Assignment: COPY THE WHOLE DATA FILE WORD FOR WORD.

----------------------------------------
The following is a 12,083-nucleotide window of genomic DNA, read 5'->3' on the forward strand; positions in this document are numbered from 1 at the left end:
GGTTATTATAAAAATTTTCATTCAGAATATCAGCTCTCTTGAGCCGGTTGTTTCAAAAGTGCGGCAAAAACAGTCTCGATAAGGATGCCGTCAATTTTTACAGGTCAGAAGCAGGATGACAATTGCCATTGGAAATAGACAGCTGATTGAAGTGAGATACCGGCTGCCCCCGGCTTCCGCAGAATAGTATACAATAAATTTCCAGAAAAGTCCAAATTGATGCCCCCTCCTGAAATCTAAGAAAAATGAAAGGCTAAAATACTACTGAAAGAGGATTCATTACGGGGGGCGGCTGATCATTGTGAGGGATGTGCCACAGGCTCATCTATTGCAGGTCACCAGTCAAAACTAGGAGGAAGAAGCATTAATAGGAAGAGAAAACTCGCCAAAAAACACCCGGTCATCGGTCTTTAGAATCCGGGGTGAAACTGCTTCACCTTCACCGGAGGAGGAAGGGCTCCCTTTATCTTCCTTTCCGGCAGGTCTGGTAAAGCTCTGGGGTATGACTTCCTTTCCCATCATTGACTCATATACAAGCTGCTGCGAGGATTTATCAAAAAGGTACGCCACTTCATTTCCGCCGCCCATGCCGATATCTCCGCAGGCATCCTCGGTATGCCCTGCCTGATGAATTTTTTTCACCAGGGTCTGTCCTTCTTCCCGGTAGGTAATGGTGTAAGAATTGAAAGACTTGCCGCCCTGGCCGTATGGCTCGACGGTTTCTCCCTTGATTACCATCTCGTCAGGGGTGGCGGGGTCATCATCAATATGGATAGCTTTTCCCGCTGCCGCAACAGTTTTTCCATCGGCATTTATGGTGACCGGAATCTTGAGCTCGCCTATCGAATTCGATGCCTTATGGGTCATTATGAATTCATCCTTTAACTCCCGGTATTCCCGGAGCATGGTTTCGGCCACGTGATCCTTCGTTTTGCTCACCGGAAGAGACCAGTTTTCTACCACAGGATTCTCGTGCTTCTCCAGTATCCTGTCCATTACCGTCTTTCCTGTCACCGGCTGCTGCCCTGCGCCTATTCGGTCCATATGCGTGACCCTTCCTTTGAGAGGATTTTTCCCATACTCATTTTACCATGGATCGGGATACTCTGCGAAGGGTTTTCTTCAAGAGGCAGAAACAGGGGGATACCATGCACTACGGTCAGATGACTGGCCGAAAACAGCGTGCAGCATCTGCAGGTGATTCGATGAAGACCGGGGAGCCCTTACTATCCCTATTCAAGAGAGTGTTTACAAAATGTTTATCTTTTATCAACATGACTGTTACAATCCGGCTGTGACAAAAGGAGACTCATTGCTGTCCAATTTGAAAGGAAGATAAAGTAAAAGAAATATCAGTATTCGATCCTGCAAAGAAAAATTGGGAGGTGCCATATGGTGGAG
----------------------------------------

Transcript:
The following is a 12,083-nucleotide window of genomic DNA, read 5'->3' on the forward strand; positions in this document are numbered from 1 at the left end:
GGTTATTATAAAAATTTTCATTCAGAATATCAGCTCTCTTGAGCCGGTTGTTTCAAAAGTGCGGCAAAAACAGTCTCGATAAGGATGCCGTCAATTTTTACAGGTCAGAAGCAGGATGACAATTGCCATTGGAAATAGACAGCTGATTGAAGTGAGATACCGGCTGCCCCCGGCTTCCGCAGAATAGTATACAATAAATTTCCAGAAAAGTCCAAATTGATGCCCCCTCCTGAAATCTAAGAAAAATGAAAGGCTAAAATACTACTGAAAGAGGATTCATTACGGGGGGCGGCTGATCATTGTGAGGGATGTGCCACAGGCTCATCTATTGCAGGTCACCAGTCAAAACTAGGAGGAAGAAGCATTAATAGGAAGAGAAAACTCGCCAAAAAACACCCGGTCATCGGTCTTTAGAATCCGGGGTGAAACTGCTTCACCTTCACCGGAGGAGGAAGGGCTCCCTTTATCTTCCTTTCCGGCAGGTCTGGTAAAGCTCTGGGGTATGACTTCCTTTCCCATCATTGACTCATATACAAGCTGCTGCGAGGATTTATCAAAAAGGTACGCCACTTCATTTCCGCCGCCCATGCCGATATCTCCGCAGGCATCCTCGGTATGCCCTGCCTGATGAATTTTTTTCACCAGGGTCTGTCCTTCTTCCCGGTAGGTAATGGTGTAAGAATTGAAAGACTTGCCGCCCTGGCCGTATGGCTCGACGGTTTCTCCCTTGATTACCATCTCGTCAGGGGTGGCGGGGTCATCATCAATATGGATAGCTTTTCCCGCTGCCGCAACAGTTTTTCCATCGGCATTTATGGTGACCGGAATCTTGAGCTCGCCTATCGAATTCGATGCCTTATGGGTCATTATGAATTCATCCTTTAACTCCCGGTATTCCCGGAGCATGGTTTCGGCCACGTGATCCTTCGTTTTGCTCACCGGAAGAGACCAGTTTTCTACCACAGGATTCTCGTGCTTCTCCAGTATCCTGTCCATTACCGTCTTTCCTGTCACCGGCTGCTGCCCTGCGCCTATTCGGTCCATATGCGTGACCCTTCCTTTGAGAGGATTTTTCCCATACTCATTTTACCATGGATCGGGATACTCTGCGAAGGGTTTTCTTCAAGAGGCAGAAACAGGGGGATACCATGCACTACGGTCAGATGACTGGCCGAAAACAGCGTGCAGCATCTGCAGGTGATTCGATGAAGACCGGGGAGCCCTTACTATCCCTATTCAAGAGAGTGTTTACAAAATGTTTATCTTTTATCAACATGACTGTTACAATCCGGCTGTGACAAAAGGAGACTCATTGCTGTCCAATTTGAAAGGAAGATAAAGTAAAAGAAATATCAGTATTCGATCCTGCAAAGAAAAATTGGGAGGTGCCATATGGTGGAG